The Christmas holidays are when Jenn Wallage likes to sit down with her family to plan out the year. “We’ll pick two things we want to do each month,” says the mother of two from Waterloo, Ont.
Buoyed by the pleasure they got from crafting a summer bucket list together, Wallage decided to make New Year’s resolutions a joint affair. The idea is to set measurable goals
to ensure the months don’t slip by without making time for what matters to each family member, she says.
Creating goals showed Wallage that her nine-year-old son and seven-year-old daughter’s aspirations can be quite modest. “They wanted more time together just doing stuff like going to the park,” she says, “not necessarily trips to Disneyland.”
Simplicity is key when it comes to these objectives, says Dr. Sandra Mendlowitz, a psychologist at Sick Kids Hospital in Toronto. “Goals have to be attainable, because if they’re not, why set them?” she says. The downfall of the typical individually motivated New Year’s resolutions we make-to lose weight, get in shape or become more organized-is that people set “vast encompassing goals they can’t achieve.”
Part of the problem lies in our desire to cram all our efforts to change into the start of the year, says Mike Vardy, the author of The Front Nine: How to Start the Year You Want Anytime You Want and a father of two from Victoria. “You’re coming off a swath of family time and the rush to get work done before the holidays-you’re at your lowest levels of energy and focus.”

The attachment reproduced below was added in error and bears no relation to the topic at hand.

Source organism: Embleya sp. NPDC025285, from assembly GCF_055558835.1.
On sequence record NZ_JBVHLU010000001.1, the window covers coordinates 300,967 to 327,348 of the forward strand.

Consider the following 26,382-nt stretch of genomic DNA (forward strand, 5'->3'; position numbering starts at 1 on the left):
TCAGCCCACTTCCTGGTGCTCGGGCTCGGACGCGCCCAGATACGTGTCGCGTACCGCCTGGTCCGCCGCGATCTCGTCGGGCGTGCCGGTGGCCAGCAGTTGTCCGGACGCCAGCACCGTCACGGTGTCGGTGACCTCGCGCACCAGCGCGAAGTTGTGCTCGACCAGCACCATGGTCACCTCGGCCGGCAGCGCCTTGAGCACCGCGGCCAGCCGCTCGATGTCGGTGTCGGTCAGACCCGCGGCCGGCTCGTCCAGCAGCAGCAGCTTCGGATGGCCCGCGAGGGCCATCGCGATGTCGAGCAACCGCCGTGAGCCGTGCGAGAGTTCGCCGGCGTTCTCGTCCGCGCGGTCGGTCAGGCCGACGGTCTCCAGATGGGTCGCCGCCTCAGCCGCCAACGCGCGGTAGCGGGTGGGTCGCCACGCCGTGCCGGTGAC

In fact, a poll commissioned last year by researchers at the University of Scranton in Pennsylvania showed that just eight per cent of people who had made resolutions were successful. “But if your family is a part of the process,” says Vardy, “it’s more rewarding and more likely that those resolutions will stick.”
And that is great news for kids, says Mendlowitz. “There’s significant evidence that suggests goal-setting has a positive impact on children in terms of their ability to self-regulate, their motivation and achievement.” A good objective, especially in today’s time-pressed society, she says, is to have one weeknight when everyone eats a meal and participates in an activity together.
Vardy advocates for regular tech blackouts. “Consider putting your phone on airplane mode when you’re hanging out,” he says. You can still snap pictures or check the time, but you won’t be distracted by texts, email and social media notifications.
Fitness should be top of mind for families that make goals together, says Christa Costas-Bradstreet, a physical activity specialist with ParticipAction and a mother of two teen girls. “Only five per cent of Canadian children and youth are meeting physical activity guidelines, and only 15 per cent of adults,” she says.
To help with motivation, pick fun activities. Hit the bowling alley or swimming pool, or make snowmen in the backyard, suggests Costas-Bradstreet. “If it’s a wicked cold day, go outside for 10 minutes and run through the snow. You can still do some of the things you could do in the spring-just with more appropriate clothing.”